Most of Reading’s real estate that has been held or developed over a long period of time (some, like Burwood, since the mid-90s) is on the company’s balance sheet at values which we believe greatly understate current market value. These parcels have enjoyed – to varied degrees – substantial unrealized appreciation from up-zoning, surrounding population growth, property improvements, construction and lease-out, and, in some instances, more than a decade of market inflation.
As more of Reading’s real estate assets are converted to either current cash flow generation or outright sale, Reading ought to be viewed more and more as an undervalued growing operating company attracting a multiple, rather than simply an asset play.
How does your choice reflect your firm’s investment approach?
My firm, Lawndale Capital Management, and the funds it manages have for over 17 years targeted capital appreciation in securities where our research-intensive and active style can add value by identifying and capitalizing on market mispricing. We invest as very active owners, preferring to have strong friendly relationships with the portfolio company managements and boards, but never afraid to take any and all measures that are in the best interests of protecting and creating value, including proxy fights or other legal steps. We regularly take 13D filing-size positions and communicate our views.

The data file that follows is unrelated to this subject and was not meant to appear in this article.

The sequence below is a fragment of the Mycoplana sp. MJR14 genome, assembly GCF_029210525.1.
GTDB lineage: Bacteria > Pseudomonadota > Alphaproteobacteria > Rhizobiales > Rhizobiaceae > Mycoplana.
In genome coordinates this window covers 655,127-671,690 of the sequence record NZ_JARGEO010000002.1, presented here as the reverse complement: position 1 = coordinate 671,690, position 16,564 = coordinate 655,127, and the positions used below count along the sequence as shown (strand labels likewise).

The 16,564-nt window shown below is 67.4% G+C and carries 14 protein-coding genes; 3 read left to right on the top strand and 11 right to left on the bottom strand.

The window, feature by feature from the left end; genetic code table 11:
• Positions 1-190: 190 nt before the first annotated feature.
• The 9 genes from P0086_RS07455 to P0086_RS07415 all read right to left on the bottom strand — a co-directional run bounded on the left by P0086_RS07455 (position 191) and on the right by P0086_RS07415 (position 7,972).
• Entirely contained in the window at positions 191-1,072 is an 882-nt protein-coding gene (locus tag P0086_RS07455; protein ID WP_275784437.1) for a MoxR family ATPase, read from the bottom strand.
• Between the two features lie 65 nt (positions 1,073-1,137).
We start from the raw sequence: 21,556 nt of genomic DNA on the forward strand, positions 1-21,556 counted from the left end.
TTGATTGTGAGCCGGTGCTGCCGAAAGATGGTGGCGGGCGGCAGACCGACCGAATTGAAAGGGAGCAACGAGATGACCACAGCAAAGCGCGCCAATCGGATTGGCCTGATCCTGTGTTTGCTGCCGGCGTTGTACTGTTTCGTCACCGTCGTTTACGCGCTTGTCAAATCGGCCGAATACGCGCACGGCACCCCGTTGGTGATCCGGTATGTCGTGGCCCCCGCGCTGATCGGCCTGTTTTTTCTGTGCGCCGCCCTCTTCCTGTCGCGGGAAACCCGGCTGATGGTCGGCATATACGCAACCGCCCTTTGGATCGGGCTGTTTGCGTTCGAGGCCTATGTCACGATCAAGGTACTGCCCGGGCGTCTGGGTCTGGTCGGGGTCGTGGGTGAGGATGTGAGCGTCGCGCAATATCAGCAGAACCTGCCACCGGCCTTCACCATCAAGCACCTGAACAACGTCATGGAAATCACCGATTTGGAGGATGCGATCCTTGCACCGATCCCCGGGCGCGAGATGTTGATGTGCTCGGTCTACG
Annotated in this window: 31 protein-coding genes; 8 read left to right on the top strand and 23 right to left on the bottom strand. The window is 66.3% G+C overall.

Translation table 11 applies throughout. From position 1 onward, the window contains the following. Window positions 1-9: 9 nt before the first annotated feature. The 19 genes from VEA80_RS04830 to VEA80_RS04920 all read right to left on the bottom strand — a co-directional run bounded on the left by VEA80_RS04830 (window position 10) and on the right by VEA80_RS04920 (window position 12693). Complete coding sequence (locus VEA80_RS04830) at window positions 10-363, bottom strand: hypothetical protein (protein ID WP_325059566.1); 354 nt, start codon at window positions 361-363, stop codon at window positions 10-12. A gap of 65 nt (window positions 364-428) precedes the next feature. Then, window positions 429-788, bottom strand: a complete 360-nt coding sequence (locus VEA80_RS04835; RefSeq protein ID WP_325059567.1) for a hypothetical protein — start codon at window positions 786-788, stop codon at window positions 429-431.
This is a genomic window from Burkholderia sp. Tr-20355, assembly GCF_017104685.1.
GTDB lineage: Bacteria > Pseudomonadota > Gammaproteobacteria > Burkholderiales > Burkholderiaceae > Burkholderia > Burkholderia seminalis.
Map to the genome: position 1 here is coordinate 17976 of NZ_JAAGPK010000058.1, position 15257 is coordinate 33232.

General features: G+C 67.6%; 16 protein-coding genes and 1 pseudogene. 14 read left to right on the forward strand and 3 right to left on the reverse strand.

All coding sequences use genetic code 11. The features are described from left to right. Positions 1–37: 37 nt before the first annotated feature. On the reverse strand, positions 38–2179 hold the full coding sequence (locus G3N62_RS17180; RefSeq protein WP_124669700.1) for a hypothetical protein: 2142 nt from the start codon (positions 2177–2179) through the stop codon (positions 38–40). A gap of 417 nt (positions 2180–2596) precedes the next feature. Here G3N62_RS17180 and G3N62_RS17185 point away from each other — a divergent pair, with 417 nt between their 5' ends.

We seek large returns through concentration in a few core companies that are analytically out-of-favor (contrarian), analytically complex (special situation), or analytically uneconomic (illiquid). We find small and micro-cap company stocks, and small issues of more senior securities such as preferred stock, and corporate debt of even larger companies, are often priced inefficiently due to illiquidity and investor neglect or incomplete fundamental analysis.
We balance our quest for substantial returns with a fundamental tangible asset-based and deep value-style approach, seeking a “margin of safety” that cushions the biggest risk to our returns: the extensive time and effort to unlock value in our portfolio companies.